Gideon Patt Interview on the 50th Anniversary of Israel Bonds: Fueling a High-Tech Renaissance
Israel Bonds' President and CEO Gideon Patt is fond of pointing out that while Israel may be the land of milk and honey, it is not exactly the Promised Land when it comes to natural resources and raw materials.
"I do not know whether it was the Almighty's plan," he says, "but when all the countries around us dug for water they found oil. When Israel dug for oil it wasn't enough that we didn't find it, we didn't find water either. We had to do something to compensate for our lack of resources."
There was one resource Israel had in abundance: Jewish brainpower, and it became "the something" of maximum utilization that, combined with the economic infrastructure and Israel bonds investment funds, made it possible to realize its greatest potential.
"The results were astonishing. They transformed Israel into an innovative high-tech superpower. No less a personage than Microsoft's Bill Gates paid homage to Israel's prowess when, at a recent economic conference in Davos, Switzerland, he declared that Israel had developed the best high-tech industry outside the United States. At the same conference, America Online's Steve Case dubbed Israel "the Silicon Valley of the Middle East."
AOL and Microsoft are not the only ones taking notice. Today, almost every high-tech powerhouse has opened a major facility in Israel, representing billions of dollars in investments. Patt was instrumental in smoothing the way for Intel's initial entry into Israel when he served as Minister of Trade and Industry. Intel has invested more than $2 billion in Israel, having there three facilities by now. It has also acquired an Israeli high-tech company for $1.6 billion.
Being a noted economist, Patt is gratified by Israel's economic resurgence. He originally gravitated to economics because the first political party he joined, the Liberal Party, advocated free enterprise. Although at the time Israel was still adhering to the socialist principles upon which it was founded, Patt felt that ultimately, socialism "would ruin the country."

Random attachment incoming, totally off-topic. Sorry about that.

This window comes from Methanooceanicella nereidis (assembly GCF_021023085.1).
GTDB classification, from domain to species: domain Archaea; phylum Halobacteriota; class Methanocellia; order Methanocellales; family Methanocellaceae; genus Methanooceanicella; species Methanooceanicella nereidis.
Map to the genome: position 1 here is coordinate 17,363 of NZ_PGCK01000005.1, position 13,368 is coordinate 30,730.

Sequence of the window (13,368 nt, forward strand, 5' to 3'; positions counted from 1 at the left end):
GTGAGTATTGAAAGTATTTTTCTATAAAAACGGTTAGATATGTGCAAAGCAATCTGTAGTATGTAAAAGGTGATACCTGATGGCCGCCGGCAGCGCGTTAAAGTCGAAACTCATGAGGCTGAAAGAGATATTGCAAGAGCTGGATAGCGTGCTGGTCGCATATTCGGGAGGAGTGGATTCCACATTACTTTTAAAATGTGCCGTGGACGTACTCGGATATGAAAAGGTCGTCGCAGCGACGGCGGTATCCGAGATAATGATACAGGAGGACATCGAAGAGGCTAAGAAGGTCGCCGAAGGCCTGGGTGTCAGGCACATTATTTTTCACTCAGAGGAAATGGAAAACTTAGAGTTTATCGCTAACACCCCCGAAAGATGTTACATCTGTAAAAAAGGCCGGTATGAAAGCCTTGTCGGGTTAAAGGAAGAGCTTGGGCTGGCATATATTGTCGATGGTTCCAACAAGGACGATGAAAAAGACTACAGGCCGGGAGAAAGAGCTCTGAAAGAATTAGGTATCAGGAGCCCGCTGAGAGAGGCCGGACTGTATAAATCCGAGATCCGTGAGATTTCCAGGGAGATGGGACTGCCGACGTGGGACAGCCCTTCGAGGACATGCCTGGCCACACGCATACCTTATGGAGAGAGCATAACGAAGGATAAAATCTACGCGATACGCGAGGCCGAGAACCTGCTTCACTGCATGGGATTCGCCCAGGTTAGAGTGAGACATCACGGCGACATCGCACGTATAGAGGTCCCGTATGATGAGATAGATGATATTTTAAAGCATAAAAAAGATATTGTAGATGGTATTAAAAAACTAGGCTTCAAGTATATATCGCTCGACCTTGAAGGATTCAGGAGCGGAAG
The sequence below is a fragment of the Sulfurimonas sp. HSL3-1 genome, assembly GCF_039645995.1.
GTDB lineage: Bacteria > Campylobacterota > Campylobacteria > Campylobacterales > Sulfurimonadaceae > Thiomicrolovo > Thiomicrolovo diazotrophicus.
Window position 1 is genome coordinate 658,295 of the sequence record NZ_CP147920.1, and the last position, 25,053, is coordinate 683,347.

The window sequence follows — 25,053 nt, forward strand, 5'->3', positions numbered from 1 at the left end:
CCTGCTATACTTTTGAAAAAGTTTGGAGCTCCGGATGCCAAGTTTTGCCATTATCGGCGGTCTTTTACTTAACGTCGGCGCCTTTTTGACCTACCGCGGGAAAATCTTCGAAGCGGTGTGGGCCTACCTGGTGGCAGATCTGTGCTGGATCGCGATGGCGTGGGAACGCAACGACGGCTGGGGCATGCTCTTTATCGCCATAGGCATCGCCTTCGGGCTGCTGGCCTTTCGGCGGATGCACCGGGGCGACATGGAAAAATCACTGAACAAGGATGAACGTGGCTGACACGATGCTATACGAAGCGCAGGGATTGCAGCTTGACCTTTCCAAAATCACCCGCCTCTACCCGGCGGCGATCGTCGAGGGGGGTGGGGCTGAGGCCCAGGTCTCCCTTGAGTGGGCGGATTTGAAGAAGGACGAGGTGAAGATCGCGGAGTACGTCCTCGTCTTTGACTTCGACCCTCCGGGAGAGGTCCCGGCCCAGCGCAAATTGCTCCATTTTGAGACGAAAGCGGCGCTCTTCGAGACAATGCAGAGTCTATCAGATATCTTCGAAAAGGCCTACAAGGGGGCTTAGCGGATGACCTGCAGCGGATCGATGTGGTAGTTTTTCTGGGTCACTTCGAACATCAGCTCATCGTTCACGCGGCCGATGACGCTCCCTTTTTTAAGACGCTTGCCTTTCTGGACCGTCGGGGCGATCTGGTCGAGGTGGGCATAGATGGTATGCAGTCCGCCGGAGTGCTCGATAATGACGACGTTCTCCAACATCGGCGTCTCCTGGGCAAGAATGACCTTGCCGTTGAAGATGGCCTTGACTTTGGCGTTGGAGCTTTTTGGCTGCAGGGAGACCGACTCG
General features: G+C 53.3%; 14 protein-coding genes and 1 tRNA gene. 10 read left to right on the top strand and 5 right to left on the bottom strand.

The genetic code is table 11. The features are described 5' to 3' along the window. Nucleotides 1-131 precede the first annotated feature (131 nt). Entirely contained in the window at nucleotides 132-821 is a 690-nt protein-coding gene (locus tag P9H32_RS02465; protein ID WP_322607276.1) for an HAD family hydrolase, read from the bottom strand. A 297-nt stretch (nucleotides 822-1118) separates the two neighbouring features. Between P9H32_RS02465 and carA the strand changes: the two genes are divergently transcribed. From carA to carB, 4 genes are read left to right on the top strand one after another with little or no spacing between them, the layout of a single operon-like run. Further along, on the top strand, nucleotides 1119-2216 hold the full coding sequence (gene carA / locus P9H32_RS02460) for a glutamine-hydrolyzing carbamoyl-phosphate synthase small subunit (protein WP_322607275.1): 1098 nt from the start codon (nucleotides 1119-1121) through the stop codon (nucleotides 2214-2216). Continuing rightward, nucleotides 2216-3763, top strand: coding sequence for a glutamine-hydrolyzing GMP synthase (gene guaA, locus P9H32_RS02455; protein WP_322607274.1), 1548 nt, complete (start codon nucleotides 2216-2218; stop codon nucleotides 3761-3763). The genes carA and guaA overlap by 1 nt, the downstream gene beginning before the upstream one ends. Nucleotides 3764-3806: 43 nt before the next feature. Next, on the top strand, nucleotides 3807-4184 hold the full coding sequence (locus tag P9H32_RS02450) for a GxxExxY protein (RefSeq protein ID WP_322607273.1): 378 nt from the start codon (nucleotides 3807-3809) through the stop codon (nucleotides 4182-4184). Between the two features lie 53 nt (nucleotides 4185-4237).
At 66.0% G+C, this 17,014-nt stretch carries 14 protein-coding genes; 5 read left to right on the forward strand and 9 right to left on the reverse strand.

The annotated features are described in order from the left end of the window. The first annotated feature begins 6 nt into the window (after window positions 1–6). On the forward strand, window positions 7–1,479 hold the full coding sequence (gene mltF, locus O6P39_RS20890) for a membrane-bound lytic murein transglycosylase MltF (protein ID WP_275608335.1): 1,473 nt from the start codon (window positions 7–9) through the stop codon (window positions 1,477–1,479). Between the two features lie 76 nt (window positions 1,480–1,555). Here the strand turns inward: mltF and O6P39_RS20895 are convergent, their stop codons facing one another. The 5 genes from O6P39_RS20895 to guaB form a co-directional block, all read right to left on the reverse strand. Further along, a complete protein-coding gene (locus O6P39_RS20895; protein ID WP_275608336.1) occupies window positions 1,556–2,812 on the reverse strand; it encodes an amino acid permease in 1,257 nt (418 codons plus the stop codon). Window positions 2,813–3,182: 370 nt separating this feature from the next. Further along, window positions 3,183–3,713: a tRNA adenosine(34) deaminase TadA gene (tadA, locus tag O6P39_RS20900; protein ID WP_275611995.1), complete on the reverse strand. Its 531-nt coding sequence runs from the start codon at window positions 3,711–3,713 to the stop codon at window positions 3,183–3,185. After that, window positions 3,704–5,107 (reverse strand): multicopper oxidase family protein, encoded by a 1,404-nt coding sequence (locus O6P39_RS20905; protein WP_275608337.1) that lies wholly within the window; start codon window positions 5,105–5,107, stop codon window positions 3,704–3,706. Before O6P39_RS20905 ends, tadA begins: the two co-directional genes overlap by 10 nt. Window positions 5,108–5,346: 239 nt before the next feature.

Patt's orientation toward free enterprise enabled him to execute what he considered to be his finest accomplishment - the Free Trade Agreement (FTA) - he negotiated with the United States while service as Minister of Trade and Industry in the cabinet of Menachem Begin. Today, as a result of the FTA, the U.S. has become Israel's largest export market, amounting to $10 billion annually. Patt notes that the FTA has worked the other way as well, with Israel purchasing more U.S. products than any other Middle East country.
In addition, foreign investors have greatly increased their investments in Israel's high-tech industry, and have taken advantage of the nation's creative abilities to introduce innovative new products to world markets.
Patt is proud of his latest economic achievement on behalf of Israel: the securing of more than $920 million in Israel bond sales in 1999. Since becoming the organization's president and CEO in 1997, Patt has helped generate nearly $3 billion in new development capital for Israel through the sale of bonds. As a whole, the Bonds organization has produced in excess of $21 billion since its establishment in 1951, with Israel redeeming more than $16 billion up to date. "In economic terms," says Patt, "the Bonds organization has helped make Israel what it is today. Israel is a global high-tech player because Israel Bonds helped to build the kind of infrastructure needed to sustain that kind of industry. One shall find Israel Bonds' money in every road, in every port, in every school, university, telecommunication network and housing community for new immigrants."
He points out that these are the essential components that have enabled Israel to build a state-of-the-art high-tech sector that exports its products around the world. Currently, high-tech accounts with approximately two-thirds of Israel's industrial output and 80 percent of its industrial exports.
Patt is particularly proud of the role Israel Bonds played, and continues to play, in absorbing new immigrants, many of whom have figured prominently in the development of cutting-edge technologies. In fact, thanks in a large measure to immigration from the former Soviet Republics, Israel now has the highest per capita number of engineers in the world, nearly double that of the United States.
Today, Israel's high-tech renaissance has garnered more NASDAQ listings than any other country outside North America, and both Newsweek and Business Week have named Tel Aviv one of the world's 10 leading centers of high-technology. Moreover, venture capital funds are pouring money into Israeli companies at a furious rate.
Gideon Patt likes what he sees, and he hopes others will as well. "What we want to do," he says, "is to promote the State of Israel so that an individual who invests in Israel bonds will do it again and again. We want them to be happy with their investment in the State of Israel."
Patt is particularly gratified that over the years a considerable number of Bonds supporters have become direct investors in Israeli companies, ranging from manufacturing enterprises to large scale construction concerns and high-tech exporters.
"Israel," Patt says, "must have a strong economy if it is to remain secure and meet the ongoing challenges of absorbing immigrants, providing secular and Jewish education, preserving democratic values and institutions, and strengthening the nation's social fabric. Israel Bonds is an important means of ensuring that these goals continue to be met."
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